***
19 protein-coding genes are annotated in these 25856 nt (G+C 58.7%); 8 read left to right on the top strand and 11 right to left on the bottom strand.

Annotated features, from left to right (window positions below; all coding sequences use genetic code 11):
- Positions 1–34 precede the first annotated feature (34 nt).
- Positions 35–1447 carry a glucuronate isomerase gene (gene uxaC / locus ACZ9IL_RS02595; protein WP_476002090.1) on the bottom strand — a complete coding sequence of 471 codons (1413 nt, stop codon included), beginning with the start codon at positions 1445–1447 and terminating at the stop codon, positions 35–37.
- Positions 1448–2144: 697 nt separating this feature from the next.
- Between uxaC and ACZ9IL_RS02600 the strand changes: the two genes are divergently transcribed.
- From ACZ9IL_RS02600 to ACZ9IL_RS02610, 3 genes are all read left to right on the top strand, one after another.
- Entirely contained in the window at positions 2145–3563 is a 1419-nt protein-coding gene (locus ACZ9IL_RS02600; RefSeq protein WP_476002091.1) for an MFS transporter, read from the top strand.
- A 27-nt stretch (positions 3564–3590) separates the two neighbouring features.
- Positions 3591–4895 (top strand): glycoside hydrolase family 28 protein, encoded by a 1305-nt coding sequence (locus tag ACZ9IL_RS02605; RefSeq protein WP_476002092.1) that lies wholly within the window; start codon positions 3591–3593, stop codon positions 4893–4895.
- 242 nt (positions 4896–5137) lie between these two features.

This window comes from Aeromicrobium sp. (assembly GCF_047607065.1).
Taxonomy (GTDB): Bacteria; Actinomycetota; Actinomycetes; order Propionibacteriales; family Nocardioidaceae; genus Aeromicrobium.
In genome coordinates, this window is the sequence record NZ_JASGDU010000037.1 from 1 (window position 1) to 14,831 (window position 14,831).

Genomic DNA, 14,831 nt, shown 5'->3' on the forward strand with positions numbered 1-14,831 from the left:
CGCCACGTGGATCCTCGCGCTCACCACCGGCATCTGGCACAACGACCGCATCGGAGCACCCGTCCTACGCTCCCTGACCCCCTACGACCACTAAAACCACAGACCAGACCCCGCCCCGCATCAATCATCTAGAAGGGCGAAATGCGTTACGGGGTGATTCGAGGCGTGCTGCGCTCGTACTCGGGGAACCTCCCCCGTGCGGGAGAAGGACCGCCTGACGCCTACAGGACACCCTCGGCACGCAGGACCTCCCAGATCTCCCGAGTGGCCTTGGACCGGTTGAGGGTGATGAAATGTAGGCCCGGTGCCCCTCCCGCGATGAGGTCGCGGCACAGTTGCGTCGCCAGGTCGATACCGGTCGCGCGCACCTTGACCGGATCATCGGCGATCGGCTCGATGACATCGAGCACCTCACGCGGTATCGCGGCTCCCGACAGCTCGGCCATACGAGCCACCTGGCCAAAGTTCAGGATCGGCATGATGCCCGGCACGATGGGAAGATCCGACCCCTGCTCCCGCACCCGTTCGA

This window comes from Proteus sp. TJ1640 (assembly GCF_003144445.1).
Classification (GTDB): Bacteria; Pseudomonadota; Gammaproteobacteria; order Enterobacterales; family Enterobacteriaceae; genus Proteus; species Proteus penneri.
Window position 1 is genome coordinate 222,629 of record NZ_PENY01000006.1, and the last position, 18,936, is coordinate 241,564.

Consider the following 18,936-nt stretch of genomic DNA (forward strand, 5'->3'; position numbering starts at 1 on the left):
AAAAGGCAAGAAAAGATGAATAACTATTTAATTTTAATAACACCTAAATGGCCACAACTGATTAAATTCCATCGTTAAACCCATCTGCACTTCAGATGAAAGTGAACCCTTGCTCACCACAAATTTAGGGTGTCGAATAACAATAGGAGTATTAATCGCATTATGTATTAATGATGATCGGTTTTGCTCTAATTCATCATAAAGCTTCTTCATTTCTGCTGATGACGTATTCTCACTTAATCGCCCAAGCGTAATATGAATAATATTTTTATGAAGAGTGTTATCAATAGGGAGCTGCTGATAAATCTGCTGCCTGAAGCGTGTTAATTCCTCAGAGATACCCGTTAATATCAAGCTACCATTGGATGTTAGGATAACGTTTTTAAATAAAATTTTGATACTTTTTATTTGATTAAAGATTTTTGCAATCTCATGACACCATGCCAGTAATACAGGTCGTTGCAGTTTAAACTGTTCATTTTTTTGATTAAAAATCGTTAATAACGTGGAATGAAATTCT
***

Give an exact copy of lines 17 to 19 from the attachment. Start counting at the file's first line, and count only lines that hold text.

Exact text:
This window comes from Proteus sp. TJ1640 (assembly GCF_003144445.1).
Classification (GTDB): Bacteria; Pseudomonadota; Gammaproteobacteria; order Enterobacterales; family Enterobacteriaceae; genus Proteus; species Proteus penneri.
Window position 1 is genome coordinate 222,629 of record NZ_PENY01000006.1, and the last position, 18,936, is coordinate 241,564.